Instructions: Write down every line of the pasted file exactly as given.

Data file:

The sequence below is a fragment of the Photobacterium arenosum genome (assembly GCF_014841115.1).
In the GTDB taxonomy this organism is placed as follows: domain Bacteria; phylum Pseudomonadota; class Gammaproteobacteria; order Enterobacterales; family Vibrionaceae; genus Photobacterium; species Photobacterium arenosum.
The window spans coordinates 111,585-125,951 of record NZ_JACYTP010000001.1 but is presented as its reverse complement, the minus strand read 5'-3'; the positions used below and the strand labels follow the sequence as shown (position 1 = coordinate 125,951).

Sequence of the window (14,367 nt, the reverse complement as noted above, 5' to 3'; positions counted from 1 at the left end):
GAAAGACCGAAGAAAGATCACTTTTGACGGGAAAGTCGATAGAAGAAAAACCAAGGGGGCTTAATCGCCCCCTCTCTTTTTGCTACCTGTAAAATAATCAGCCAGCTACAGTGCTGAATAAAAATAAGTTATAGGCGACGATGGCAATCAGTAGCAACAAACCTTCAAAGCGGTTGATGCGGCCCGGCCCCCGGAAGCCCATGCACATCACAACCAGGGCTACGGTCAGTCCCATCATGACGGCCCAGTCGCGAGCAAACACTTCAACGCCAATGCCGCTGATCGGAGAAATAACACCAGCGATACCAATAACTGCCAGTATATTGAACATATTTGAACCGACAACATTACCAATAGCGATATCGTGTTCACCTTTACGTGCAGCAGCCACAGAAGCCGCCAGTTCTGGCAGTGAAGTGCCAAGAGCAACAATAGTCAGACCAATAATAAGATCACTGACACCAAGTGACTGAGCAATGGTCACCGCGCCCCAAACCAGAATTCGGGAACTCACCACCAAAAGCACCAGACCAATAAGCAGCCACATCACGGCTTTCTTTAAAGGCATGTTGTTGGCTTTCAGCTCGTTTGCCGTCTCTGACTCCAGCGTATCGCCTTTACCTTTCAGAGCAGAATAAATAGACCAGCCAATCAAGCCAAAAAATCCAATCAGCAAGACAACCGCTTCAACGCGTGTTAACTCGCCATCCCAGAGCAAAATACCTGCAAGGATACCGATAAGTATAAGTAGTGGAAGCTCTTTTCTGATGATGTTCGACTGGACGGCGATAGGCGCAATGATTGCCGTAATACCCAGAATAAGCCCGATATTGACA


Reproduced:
The sequence below is a fragment of the Photobacterium arenosum genome (assembly GCF_014841115.1).
In the GTDB taxonomy this organism is placed as follows: domain Bacteria; phylum Pseudomonadota; class Gammaproteobacteria; order Enterobacterales; family Vibrionaceae; genus Photobacterium; species Photobacterium arenosum.
The window spans coordinates 111,585-125,951 of record NZ_JACYTP010000001.1 but is presented as its reverse complement, the minus strand read 5'-3'; the positions used below and the strand labels follow the sequence as shown (position 1 = coordinate 125,951).

Sequence of the window (14,367 nt, the reverse complement as noted above, 5' to 3'; positions counted from 1 at the left end):
GAAAGACCGAAGAAAGATCACTTTTGACGGGAAAGTCGATAGAAGAAAAACCAAGGGGGCTTAATCGCCCCCTCTCTTTTTGCTACCTGTAAAATAATCAGCCAGCTACAGTGCTGAATAAAAATAAGTTATAGGCGACGATGGCAATCAGTAGCAACAAACCTTCAAAGCGGTTGATGCGGCCCGGCCCCCGGAAGCCCATGCACATCACAACCAGGGCTACGGTCAGTCCCATCATGACGGCCCAGTCGCGAGCAAACACTTCAACGCCAATGCCGCTGATCGGAGAAATAACACCAGCGATACCAATAACTGCCAGTATATTGAACATATTTGAACCGACAACATTACCAATAGCGATATCGTGTTCACCTTTACGTGCAGCAGCCACAGAAGCCGCCAGTTCTGGCAGTGAAGTGCCAAGAGCAACAATAGTCAGACCAATAATAAGATCACTGACACCAAGTGACTGAGCAATGGTCACCGCGCCCCAAACCAGAATTCGGGAACTCACCACCAAAAGCACCAGACCAATAAGCAGCCACATCACGGCTTTCTTTAAAGGCATGTTGTTGGCTTTCAGCTCGTTTGCCGTCTCTGACTCCAGCGTATCGCCTTTACCTTTCAGAGCAGAATAAATAGACCAGCCAATCAAGCCAAAAAATCCAATCAGCAAGACAACCGCTTCAACGCGTGTTAACTCGCCATCCCAGAGCAAAATACCTGCAAGGATACCGATAAGTATAAGTAGTGGAAGCTCTTTTCTGATGATGTTCGACTGGACGGCGATAGGCGCAATGATTGCCGTAATACCCAGAATAAGCCCGATATTGACA